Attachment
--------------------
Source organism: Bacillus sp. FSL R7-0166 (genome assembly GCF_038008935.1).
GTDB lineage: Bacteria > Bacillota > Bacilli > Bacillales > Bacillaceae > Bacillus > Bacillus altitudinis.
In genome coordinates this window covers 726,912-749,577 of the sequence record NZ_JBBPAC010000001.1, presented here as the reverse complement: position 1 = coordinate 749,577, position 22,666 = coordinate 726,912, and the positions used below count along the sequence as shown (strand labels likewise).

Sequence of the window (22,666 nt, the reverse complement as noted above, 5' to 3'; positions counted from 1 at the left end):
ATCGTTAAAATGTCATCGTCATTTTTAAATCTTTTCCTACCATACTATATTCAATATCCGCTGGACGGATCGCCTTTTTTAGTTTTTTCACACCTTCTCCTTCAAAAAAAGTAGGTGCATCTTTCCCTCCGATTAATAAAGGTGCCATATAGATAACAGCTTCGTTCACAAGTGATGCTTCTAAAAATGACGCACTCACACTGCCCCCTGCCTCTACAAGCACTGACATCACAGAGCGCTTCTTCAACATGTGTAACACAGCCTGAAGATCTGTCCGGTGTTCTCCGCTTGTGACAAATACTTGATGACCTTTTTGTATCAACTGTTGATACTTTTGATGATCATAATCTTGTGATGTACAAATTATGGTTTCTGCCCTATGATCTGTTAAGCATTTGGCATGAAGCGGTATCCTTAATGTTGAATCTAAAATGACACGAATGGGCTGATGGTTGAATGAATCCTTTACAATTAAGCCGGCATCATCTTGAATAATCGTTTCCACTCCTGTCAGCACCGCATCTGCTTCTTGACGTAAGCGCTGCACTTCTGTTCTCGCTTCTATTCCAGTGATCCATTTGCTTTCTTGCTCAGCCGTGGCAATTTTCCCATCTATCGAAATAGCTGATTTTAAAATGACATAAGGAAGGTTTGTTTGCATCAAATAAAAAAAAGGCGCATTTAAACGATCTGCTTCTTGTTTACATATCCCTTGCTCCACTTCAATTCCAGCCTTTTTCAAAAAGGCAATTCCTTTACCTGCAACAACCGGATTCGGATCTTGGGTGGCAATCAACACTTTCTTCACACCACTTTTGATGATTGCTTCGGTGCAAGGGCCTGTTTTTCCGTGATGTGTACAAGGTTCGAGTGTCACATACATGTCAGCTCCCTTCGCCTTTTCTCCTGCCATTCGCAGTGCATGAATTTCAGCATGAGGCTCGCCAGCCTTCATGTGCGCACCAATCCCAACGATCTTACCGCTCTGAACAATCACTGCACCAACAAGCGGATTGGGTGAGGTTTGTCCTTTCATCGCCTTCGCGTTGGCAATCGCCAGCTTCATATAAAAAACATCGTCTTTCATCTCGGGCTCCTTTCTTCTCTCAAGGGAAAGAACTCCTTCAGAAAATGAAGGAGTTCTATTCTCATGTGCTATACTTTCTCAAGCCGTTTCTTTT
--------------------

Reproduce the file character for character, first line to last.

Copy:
Source organism: Bacillus sp. FSL R7-0166 (genome assembly GCF_038008935.1).
GTDB lineage: Bacteria > Bacillota > Bacilli > Bacillales > Bacillaceae > Bacillus > Bacillus altitudinis.
In genome coordinates this window covers 726,912-749,577 of the sequence record NZ_JBBPAC010000001.1, presented here as the reverse complement: position 1 = coordinate 749,577, position 22,666 = coordinate 726,912, and the positions used below count along the sequence as shown (strand labels likewise).

Sequence of the window (22,666 nt, the reverse complement as noted above, 5' to 3'; positions counted from 1 at the left end):
ATCGTTAAAATGTCATCGTCATTTTTAAATCTTTTCCTACCATACTATATTCAATATCCGCTGGACGGATCGCCTTTTTTAGTTTTTTCACACCTTCTCCTTCAAAAAAAGTAGGTGCATCTTTCCCTCCGATTAATAAAGGTGCCATATAGATAACAGCTTCGTTCACAAGTGATGCTTCTAAAAATGACGCACTCACACTGCCCCCTGCCTCTACAAGCACTGACATCACAGAGCGCTTCTTCAACATGTGTAACACAGCCTGAAGATCTGTCCGGTGTTCTCCGCTTGTGACAAATACTTGATGACCTTTTTGTATCAACTGTTGATACTTTTGATGATCATAATCTTGTGATGTACAAATTATGGTTTCTGCCCTATGATCTGTTAAGCATTTGGCATGAAGCGGTATCCTTAATGTTGAATCTAAAATGACACGAATGGGCTGATGGTTGAATGAATCCTTTACAATTAAGCCGGCATCATCTTGAATAATCGTTTCCACTCCTGTCAGCACCGCATCTGCTTCTTGACGTAAGCGCTGCACTTCTGTTCTCGCTTCTATTCCAGTGATCCATTTGCTTTCTTGCTCAGCCGTGGCAATTTTCCCATCTATCGAAATAGCTGATTTTAAAATGACATAAGGAAGGTTTGTTTGCATCAAATAAAAAAAAGGCGCATTTAAACGATCTGCTTCTTGTTTACATATCCCTTGCTCCACTTCAATTCCAGCCTTTTTCAAAAAGGCAATTCCTTTACCTGCAACAACCGGATTCGGATCTTGGGTGGCAATCAACACTTTCTTCACACCACTTTTGATGATTGCTTCGGTGCAAGGGCCTGTTTTTCCGTGATGTGTACAAGGTTCGAGTGTCACATACATGTCAGCTCCCTTCGCCTTTTCTCCTGCCATTCGCAGTGCATGAATTTCAGCATGAGGCTCGCCAGCCTTCATGTGCGCACCAATCCCAACGATCTTACCGCTCTGAACAATCACTGCACCAACAAGCGGATTGGGTGAGGTTTGTCCTTTCATCGCCTTCGCGTTGGCAATCGCCAGCTTCATATAAAAAACATCGTCTTTCATCTCGGGCTCCTTTCTTCTCTCAAGGGAAAGAACTCCTTCAGAAAATGAAGGAGTTCTATTCTCATGTGCTATACTTTCTCAAGCCGTTTCTTTT